moving files that are being used / code stuff

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Am i making sense? and could this be usefull?

make it more clear so others can understand
No votes
yeah, it can be usefull. But don't use fuse
No votes
Useless, waste of time / aready available
No votes
see how it goes / i'll help
No votes
You don't understand anything about filesystems
No votes
Total votes : 0

moving files that are being used / code stuff

Postby chan_0x0c » Wed Nov 15, 2006 11:07 am

In a nutshell, I want to move the location where the file resides,
while it's being used by another process.

Before I proceed to actual codeing, I would like any feed back to make sure
I'm not 're-inventing-the-wheel'.

Any comments, rangeing from
I know something called <insert code base/app name here> that does what you want to do ...
you know, your idea's good/bad, but it won't happen...etc, etc
You dumb #*$@%, it's aredy in <stuff here> ,
is all greatly appreceated.

Since a quick web search didn't turn up what i wanted, I intend to have something like this.

Moving a file, or a mount point is not really possible, if the file that resides in there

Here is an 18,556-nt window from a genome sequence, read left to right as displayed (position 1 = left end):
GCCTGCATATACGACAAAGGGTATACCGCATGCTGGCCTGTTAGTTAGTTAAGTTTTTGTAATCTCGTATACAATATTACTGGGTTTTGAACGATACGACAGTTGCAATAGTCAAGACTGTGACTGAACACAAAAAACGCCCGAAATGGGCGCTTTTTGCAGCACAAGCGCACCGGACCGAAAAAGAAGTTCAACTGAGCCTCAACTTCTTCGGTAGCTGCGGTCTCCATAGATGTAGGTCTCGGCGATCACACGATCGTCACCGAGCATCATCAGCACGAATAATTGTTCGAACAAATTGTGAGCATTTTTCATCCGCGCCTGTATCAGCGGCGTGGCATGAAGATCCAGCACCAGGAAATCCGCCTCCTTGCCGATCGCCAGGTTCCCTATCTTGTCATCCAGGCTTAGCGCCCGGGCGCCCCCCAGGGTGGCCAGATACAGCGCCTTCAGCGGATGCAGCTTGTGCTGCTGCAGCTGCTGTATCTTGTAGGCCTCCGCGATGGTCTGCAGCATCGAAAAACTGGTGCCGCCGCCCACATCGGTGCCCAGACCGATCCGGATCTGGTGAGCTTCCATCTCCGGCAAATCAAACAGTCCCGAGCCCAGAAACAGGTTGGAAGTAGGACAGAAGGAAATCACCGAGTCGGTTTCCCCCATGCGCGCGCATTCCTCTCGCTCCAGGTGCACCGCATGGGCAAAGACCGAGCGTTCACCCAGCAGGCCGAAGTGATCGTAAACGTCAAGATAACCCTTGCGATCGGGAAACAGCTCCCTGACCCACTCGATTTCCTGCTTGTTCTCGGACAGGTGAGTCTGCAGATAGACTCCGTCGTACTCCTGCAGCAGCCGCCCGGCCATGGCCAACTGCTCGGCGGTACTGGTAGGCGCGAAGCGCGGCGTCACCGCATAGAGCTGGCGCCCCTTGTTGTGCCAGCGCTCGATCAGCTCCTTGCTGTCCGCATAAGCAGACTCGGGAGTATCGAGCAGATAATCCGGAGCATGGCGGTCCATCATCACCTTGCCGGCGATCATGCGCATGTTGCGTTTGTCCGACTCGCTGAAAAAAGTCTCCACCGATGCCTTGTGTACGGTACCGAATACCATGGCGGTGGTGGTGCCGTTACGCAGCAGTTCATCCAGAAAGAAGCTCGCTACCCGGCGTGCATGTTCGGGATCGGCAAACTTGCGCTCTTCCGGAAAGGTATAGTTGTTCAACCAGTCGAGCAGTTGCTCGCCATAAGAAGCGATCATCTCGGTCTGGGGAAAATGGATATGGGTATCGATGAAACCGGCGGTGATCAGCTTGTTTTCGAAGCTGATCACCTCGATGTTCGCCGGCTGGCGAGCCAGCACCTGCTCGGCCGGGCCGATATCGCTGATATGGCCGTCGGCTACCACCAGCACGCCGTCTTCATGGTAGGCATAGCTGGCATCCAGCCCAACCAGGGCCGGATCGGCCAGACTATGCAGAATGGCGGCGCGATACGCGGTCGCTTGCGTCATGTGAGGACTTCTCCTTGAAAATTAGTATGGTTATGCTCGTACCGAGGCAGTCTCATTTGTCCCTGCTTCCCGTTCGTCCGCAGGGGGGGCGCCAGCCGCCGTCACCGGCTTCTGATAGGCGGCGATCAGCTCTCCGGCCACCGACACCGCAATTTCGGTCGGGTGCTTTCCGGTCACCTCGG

is being used by a another process.
And I do not have the option of killing off the process using the file.
There are genuine situations and reasons where you
are required to keep the process alive.
dynamically moving the filesystem when the space is short is one,
While still keeping the system alive.
And although there is XEN, or user mode linux, that's not really
generic in this case, as I don't really want/need the 'migrate the system' thing.
just a ability to move a sub directory is fine, as long as its cheap (in resource terms)
I wish i can change the phycal disk that the file resides, while the file is being used.

something like (pusudocode)

/*when reading*/
if( file_size_limited_or_not_stream_or_any_special_file ){
copy (file_from_here , now_location_of_file_there);
flag_file_migration_ready = true;
/*fuse_get_context() stuff to clean up*/
/*mmap() and dup() problems, haven't really thought about a solution yet */
/*we'l manage somehow*/
}else{/*havent thought about yet*/}

/* elsewhere in the code, overwriting the read method */
return int read( pointer){
return read( new_file_location, pointer)
return read( old_file_location, pointer)

that's just for ro file, and i haven't thought really deap about mem map or read/write.
there's also the primission thing, but we'll see how it turns out.
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Joined: Wed Nov 15, 2006 10:11 am

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